Of course, Whitehall speechwriter inductions are much more thoughtfully organised…

Posted by Simon Lancaster on February 28th, 2010 :: Filed under Random

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Everything Alright, Darling?

For the last thirteen years, Alastair Darling has tested to the limit Harold Wilson’s aphorism that, ‘The power to bore is one of the most powerful weapons in the politician’s arsenal.’

His speeches have ranked amongst Whitehall’s dullest - lacking stories, soundbites, imagery or argument. But this style enabled Darling to defuse some gargantuan political issues - from rural post office closures to the pensions crisis - sending even the most furious campaigner into a deep slumber.

So it is extraordinary that he has chosen this moment to come out with his first colourful phrase, telling Jeff Randall  that Brown unleashed the ‘forces of hell’ against him.

It’s extraordinary on at least four counts.

1.  Choice of Metaphor. He has used the heaven and hell metaphor, traditionally only used at times of war (for other egs, see Pope Urban II in the Crusades, Ronald Reagan’s ‘Evil Empire’ speech and George W Bush’s second inaugural.

2.   Turn of phrase. Instead of running the metaphor to excess, he’s kept it at just three awesome words - just enough to create a powerful image but short enough to stick.

3.   Timing. He’s unleashed this just weeks before the General Election will be called.

4.   Aim. He’s fired it at the man that will lead his party into that election - his neighbour, political ally and ‘friend,’ Gordon Brown.

It’s an extraordinary thing for the normally careful and cautious Darling to say. At another time, this could have been a Geoffrey Howe moment. But it seems that no-one can even be bothered to respond. Labour’s 1983 defeat was blamed on the longest suicide note in history. I wonder if the 2010 election will go down as the largest suicide pact in history?

Posted by Simon Lancaster on February 24th, 2010 :: Filed under Random

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Radio Five Live feature on Speechwriting

Up early this morning for an interview with the wonderful Kate Silverton on Five Live. Scroll forward to 1:19:00.

It was a good discussion with an informed panel. I first met George Jones around ten years ago at TUC when he was reporting on an Alan Johnson speech. I also crossed paths vaguely with Kate last year when we were both working on the BBC programme, The Speaker (she was one of the mentors; I was a consultant).

It was also great to meet Jeremy Kourdi. He kindly gave me a copy of his book, which has now leap-frogged to the top of my reading list. It looks like a brilliant book.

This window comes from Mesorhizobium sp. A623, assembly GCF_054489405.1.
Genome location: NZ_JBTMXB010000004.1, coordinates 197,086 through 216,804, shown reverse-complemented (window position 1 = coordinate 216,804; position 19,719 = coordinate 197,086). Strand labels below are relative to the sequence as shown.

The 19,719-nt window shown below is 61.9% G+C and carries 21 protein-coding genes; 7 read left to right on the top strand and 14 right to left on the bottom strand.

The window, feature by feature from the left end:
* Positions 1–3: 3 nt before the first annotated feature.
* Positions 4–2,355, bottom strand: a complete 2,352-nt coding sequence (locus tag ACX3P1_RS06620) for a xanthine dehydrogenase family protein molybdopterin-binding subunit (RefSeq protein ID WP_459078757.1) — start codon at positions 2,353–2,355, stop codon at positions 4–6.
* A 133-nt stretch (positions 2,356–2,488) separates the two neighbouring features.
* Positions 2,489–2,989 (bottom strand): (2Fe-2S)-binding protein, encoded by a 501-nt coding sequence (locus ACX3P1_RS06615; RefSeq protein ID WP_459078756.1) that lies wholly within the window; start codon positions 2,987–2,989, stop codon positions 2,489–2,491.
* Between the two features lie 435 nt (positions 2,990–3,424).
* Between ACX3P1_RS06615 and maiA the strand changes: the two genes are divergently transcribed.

Posted by Simon Lancaster on February 21st, 2010 :: Filed under Random

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Another pitiful performance

A reader emailed to remind me of another famous ‘appeal to pity’ which backfired - Charles Kennedy. Absolutely right, with his first appeal to stay on as Lib Dem leader after his drink problem was exposed.

Posted by Simon Lancaster on February 18th, 2010 :: Filed under Random

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A pitiful performance

One of the big questions speechwriters have to consider is what emotion they want to unleash in their audience, e.g. hope or fear, pride or shame, passion or anger. Usually, this is worked out by weighing up the audience’s emotions, the speaker’s character and the nature of the argument.

The answer is usually pretty obvious, e.g. a CEO speaking to staff would play to pride, a militant campaigner speaking on Iraq would play to anger and politicians usually base their appeals on one of four emotions: hope (Obama’s ‘new dawn’), fear (Blair’s ‘45 minutes’), shame (Cameron’s ‘Broken Britain’) or patriotism (Thatcher’s ‘Britain awake!’).

I’m therefore surprised that Gordon Brown seems to have made a big plunge into pity. I simply cannot remember a single political leader, victor or not, who has launched such an appeal in history.

My first reaction on watching last night’s Morgan interview was that this could be a game-changer. But that was an emotional response - it was hard not to be moved. But, on more rational reflection, I actually think it’s bound to backfire.

A. The British people don’t do pity. The stiff upper lip is our single most defining national characteristic. Rather than feeling sorry for the pitiful, we tend to want to kick them when they’re down. The only two public figures I can remember who have made appeals to pity in recent years were (i) Cherie Booth over the Aussie con-man and (ii) Princess Diana, junking in her charity work to spend more time at the gym. Both went disastrously wrong and unleashed the last emotion either expected: namely, anger.

B. No-one wants to be led by someone pitiful. Some will have urged Brown to show his human side. But he should have kept it hidden. The truth is we actually want our leaders to be super-human, and always have - from Alexander the Great to Julius Caesar from Mandela to Obama. Murray Edelman wrote about this in his fab book ‘Creating the Political Spectacle’. As soon as we discover our politicans are frail and human like the rest of us, it tends to be game over.

C.  For many people, this will reinforce their view that Brown does not have the strength of character for PM.

Will the British people feel sorry for him? Probably, yes. Will it make us more likely to vote for him? Probably not.

Posted by Simon Lancaster on February 15th, 2010 :: Filed under Random